CNC milling machines utilize high power spindle motors to drive metal cutting tools to machine parts. How does the power of these CNC spindles compare to the motors used in woodworking milling machines? There are some key differences in power delivery, torque, speed range, and accuracy.
CNC machine tools use one-piece spindle motors with stator coils surrounding the spindle. This provides direct power transfer for efficient, high-speed operation. Milling machines have external motors coupled to the spindle via belts or gears, which have higher losses.
CNC spindles produce very high torque, often in excess of 100 N.m, to drive large diameter tools for cutting tough metals. They also have a wide range of speeds, from hundreds to tens of thousands of rpm, using variable frequency drives. Milling machine motors typically run at lower speeds and torques, optimized for wood cutting.
CNCs accurately monitor and control spindle speed, position, load, and other parameters through closed-loop control. Routers lack this precision, although some modern versions add speed and depth adjustments.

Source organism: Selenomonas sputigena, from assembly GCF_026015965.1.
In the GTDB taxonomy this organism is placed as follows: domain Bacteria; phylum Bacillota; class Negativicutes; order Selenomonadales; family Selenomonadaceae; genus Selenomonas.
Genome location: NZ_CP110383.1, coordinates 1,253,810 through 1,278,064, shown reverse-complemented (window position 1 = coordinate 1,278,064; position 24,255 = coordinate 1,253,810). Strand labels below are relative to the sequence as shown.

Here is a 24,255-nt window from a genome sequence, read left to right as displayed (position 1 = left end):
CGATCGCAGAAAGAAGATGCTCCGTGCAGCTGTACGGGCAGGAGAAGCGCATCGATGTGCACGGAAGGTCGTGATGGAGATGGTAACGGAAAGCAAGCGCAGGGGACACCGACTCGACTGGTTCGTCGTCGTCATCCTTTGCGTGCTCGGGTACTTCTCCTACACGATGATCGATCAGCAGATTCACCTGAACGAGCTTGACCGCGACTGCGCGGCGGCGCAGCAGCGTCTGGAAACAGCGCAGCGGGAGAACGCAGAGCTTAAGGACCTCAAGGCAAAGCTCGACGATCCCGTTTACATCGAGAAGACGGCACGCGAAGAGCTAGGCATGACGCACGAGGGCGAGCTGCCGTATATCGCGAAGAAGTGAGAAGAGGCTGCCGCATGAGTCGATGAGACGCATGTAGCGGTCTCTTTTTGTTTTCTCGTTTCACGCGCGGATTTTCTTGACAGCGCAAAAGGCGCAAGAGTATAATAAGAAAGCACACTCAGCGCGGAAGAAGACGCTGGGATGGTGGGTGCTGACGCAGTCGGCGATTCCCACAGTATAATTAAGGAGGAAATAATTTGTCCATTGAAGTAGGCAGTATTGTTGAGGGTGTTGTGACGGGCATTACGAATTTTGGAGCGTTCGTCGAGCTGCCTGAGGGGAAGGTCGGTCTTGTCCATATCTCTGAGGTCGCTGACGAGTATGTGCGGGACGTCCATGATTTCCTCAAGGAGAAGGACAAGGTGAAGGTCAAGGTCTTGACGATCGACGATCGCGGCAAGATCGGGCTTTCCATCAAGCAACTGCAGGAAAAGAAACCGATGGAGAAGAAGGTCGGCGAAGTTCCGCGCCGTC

The CNC spindle utilizes a cooling system to deal with the high heat generated by prolonged metal cutting. Overload protection, such as current limiting, also protects the CNC spindle motor. Milling machine motors have more basic cooling and lack overload protection.
Spindle motors in CNC machine tools provide efficient power transmission and a wide operating range for cutting hard metals. Motors in milling machines are designed for intermittent woodworking at lower power levels without the need for advanced control features. Precision metal machining places higher demands on the performance of CNC spindle motors.